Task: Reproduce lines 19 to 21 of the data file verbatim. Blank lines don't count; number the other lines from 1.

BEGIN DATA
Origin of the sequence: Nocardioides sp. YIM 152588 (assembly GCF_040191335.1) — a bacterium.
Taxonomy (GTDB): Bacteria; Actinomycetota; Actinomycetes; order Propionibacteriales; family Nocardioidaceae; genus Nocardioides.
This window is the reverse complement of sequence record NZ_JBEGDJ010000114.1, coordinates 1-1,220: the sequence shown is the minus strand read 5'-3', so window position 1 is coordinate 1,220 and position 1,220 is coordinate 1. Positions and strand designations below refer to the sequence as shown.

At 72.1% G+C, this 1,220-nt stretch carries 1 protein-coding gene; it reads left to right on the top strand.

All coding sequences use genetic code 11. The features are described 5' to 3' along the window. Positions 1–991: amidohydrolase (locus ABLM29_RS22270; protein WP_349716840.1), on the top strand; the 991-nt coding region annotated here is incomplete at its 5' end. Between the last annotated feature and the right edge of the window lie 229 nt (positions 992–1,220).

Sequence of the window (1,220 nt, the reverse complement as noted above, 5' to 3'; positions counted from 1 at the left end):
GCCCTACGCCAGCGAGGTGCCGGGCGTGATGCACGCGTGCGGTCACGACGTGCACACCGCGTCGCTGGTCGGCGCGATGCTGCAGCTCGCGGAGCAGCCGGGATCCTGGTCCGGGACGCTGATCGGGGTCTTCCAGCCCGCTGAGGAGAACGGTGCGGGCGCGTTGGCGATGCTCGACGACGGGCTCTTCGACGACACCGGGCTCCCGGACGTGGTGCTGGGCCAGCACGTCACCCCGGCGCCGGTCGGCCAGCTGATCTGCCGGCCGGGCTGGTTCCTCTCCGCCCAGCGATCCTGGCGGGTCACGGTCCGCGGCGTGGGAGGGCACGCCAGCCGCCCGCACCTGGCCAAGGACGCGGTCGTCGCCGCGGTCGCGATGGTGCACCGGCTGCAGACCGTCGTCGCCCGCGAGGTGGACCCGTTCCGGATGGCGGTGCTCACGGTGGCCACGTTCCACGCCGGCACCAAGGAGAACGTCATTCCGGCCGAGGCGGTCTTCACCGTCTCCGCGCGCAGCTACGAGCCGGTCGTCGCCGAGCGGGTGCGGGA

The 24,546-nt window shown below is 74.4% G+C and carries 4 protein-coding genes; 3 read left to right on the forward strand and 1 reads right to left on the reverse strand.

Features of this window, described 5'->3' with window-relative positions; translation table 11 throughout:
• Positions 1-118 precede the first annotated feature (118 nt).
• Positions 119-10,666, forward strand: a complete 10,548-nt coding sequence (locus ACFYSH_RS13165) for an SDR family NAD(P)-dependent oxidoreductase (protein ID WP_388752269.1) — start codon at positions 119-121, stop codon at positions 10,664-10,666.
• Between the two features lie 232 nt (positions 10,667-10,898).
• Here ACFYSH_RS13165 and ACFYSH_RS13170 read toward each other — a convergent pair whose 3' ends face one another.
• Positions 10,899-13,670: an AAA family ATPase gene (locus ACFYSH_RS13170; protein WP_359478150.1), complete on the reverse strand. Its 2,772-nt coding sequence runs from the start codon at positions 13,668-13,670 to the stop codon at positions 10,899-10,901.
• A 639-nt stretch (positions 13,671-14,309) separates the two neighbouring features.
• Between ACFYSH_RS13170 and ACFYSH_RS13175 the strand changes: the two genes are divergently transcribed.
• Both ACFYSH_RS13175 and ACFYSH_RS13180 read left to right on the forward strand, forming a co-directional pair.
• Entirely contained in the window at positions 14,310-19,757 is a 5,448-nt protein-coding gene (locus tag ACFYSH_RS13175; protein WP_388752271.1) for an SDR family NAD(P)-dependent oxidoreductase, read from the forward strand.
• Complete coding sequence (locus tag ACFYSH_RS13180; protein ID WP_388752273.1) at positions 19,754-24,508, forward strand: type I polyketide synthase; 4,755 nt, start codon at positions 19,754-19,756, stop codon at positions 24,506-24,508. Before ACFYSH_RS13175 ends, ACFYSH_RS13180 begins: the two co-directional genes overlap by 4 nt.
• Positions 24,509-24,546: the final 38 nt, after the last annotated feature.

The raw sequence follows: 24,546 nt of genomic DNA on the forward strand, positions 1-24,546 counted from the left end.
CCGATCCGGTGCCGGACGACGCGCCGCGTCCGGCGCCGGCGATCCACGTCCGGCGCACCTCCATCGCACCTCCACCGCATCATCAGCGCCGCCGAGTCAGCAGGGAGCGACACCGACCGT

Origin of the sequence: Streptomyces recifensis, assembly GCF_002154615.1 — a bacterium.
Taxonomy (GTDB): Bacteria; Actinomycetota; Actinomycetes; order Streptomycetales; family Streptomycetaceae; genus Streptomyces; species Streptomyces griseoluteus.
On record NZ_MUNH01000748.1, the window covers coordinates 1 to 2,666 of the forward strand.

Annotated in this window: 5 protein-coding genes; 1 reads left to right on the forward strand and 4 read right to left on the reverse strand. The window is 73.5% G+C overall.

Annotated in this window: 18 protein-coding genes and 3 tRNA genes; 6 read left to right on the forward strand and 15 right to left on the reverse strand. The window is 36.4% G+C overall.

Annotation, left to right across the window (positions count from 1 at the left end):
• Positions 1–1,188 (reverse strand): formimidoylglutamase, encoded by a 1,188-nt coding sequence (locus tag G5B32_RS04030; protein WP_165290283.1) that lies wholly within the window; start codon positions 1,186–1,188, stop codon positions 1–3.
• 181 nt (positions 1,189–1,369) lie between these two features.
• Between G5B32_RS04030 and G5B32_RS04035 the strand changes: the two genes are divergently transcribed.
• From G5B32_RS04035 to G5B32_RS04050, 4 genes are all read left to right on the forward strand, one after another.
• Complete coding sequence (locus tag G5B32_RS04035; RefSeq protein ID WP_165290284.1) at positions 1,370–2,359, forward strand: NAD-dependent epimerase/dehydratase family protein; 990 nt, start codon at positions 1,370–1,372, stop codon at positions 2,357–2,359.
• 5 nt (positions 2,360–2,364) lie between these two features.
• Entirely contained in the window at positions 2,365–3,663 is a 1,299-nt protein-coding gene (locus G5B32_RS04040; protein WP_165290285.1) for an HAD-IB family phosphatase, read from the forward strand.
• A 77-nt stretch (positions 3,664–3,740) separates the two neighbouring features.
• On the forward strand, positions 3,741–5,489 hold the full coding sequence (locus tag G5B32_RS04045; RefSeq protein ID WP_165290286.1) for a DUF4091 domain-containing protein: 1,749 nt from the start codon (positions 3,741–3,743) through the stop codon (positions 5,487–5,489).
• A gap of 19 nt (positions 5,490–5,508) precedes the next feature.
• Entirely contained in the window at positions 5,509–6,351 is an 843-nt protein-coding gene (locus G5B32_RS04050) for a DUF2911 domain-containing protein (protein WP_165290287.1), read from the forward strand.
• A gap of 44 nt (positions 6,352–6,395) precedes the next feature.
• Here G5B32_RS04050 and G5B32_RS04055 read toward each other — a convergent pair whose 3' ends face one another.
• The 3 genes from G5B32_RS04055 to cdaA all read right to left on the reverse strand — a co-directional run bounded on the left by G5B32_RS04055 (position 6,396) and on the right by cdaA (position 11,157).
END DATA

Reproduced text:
• Complete coding sequence (locus tag ACFYSH_RS13180; protein ID WP_388752273.1) at positions 19,754-24,508, forward strand: type I polyketide synthase; 4,755 nt, start codon at positions 19,754-19,756, stop codon at positions 24,506-24,508. Before ACFYSH_RS13175 ends, ACFYSH_RS13180 begins: the two co-directional genes overlap by 4 nt.
• Positions 24,509-24,546: the final 38 nt, after the last annotated feature.

The raw sequence follows: 24,546 nt of genomic DNA on the forward strand, positions 1-24,546 counted from the left end.